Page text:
Besides wanting to simply make the apartment look nice, designers adored the idea that the home’s story and the act of keeping a few elements in their original condition almost made the very concept of time part of the material palette. The team and the new owners alike found this incredibly poetic.
Outside, the owners are afforded several lovely views of the apartment’s surrounding urban area. In order to give owners something besides a cityscape to look at, however, designers aimed to make the interior of the apartment artistic enough that it might feel like a view as well; one private to the owners’ enjoyment.
This is part of why clear elements of nature have been incorporated into the apartment in lovely ways. Greenery helps to make the home feel a little more like an escape from busy life, taking one’s mind off the hustle and bustle of the city. It also gives the apartment a fresh atmosphere that feels at once clean and sophisticated.
In the places where the most greenery is present, designers opted to include a few additional materials, just to really drive that sense of nature home. Here, in addition to the warm oak you see elsewhere, visitors encounter volcanic slate and woven wicker as well, giving parts of the apartment the peaceful island feel that begot its name.
Photos courtesy of the designer.
Illustrious Modern Apartment created by Corpo Atelier is such a feat of architecture that it borders on sculpture
By Courtney • Apr 1, 2019
In the heart of Vilamoura in Portugal, a stunningly minimalist and contemporary apartment, aptly named the Modern Apartment, was recently finished by Corpo Atelier.
Originally a little, old studio apartment, the space was renovated by the innovative design team to become a beautifully simplistic but fully equipped space that features such a clean visual appeal that its existence practically blends the lines between architecture and sculpture.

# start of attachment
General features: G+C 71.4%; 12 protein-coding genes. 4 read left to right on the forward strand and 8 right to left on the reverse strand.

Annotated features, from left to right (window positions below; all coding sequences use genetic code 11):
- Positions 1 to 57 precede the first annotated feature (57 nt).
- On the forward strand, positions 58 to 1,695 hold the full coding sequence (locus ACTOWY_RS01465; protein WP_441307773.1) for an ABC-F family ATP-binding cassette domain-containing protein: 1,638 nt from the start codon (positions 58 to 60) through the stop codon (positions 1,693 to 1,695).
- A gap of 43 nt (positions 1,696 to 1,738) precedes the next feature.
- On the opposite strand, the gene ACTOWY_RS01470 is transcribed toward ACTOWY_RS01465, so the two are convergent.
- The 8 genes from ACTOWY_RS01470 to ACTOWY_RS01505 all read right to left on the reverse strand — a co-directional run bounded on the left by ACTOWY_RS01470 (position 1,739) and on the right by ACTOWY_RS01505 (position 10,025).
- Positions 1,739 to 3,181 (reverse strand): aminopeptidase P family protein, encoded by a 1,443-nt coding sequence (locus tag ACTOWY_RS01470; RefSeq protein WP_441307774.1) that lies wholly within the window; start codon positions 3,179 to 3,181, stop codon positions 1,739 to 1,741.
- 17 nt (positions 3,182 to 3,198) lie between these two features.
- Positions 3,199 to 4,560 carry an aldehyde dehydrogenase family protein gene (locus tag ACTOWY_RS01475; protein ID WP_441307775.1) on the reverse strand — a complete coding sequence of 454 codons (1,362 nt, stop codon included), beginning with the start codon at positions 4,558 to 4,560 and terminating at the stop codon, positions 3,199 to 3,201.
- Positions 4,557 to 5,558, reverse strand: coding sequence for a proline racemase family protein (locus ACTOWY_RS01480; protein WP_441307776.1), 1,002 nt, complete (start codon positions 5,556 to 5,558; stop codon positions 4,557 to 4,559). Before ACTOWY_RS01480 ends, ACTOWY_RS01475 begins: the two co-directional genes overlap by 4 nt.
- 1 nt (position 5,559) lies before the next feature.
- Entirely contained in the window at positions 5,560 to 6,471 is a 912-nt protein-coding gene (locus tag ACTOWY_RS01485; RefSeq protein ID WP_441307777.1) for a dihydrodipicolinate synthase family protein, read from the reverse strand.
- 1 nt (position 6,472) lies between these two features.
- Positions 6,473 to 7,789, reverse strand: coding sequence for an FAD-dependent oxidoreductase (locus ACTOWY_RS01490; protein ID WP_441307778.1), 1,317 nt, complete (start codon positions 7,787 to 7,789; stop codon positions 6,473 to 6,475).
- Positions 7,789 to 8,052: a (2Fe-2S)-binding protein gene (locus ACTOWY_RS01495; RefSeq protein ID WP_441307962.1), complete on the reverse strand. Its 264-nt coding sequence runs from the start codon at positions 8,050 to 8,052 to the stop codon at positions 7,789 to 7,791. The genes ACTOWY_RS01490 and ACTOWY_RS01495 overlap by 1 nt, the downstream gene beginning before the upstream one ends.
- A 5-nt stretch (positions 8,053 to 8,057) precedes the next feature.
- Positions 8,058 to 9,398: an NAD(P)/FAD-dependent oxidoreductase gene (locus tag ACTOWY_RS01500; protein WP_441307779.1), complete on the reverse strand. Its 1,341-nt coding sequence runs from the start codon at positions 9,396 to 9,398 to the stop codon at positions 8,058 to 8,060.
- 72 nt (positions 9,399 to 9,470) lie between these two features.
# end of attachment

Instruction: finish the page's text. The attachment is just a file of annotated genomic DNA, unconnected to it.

The room is very simple; it looks almost like a plain white box upon entering. The first thing that draws your eye, however, is a set of three bright yellow objects that are configured into interesting geometric shapes and placed about the room. Even before it was furnished, these shapes had such a presence to them that the otherwise empty room felt anything but.
Thanks to the bright colour pop of the yellow, the interesting presence of the shapes, and the large window that draws the eyes’ focus towards the far end of the apartment, the room feels almost limitless despite its small size. It also feels incredibly contemporary despite the fact that, if you consider them together from a wider perspective, the shapes scattered about actually resemble elements of classic architecture, like a fallen column and a plinth.
Knowing that small spaces requite surfaces and storage, designers built the shapes such that, beyond their visual functions, they can also serve as furniture. They fully expected that owners would place small trinkets on top of these and store things inside them and on parts of their irregular surfaces. This creates a blending of purpose that seems to suit the home’s contemporary feel.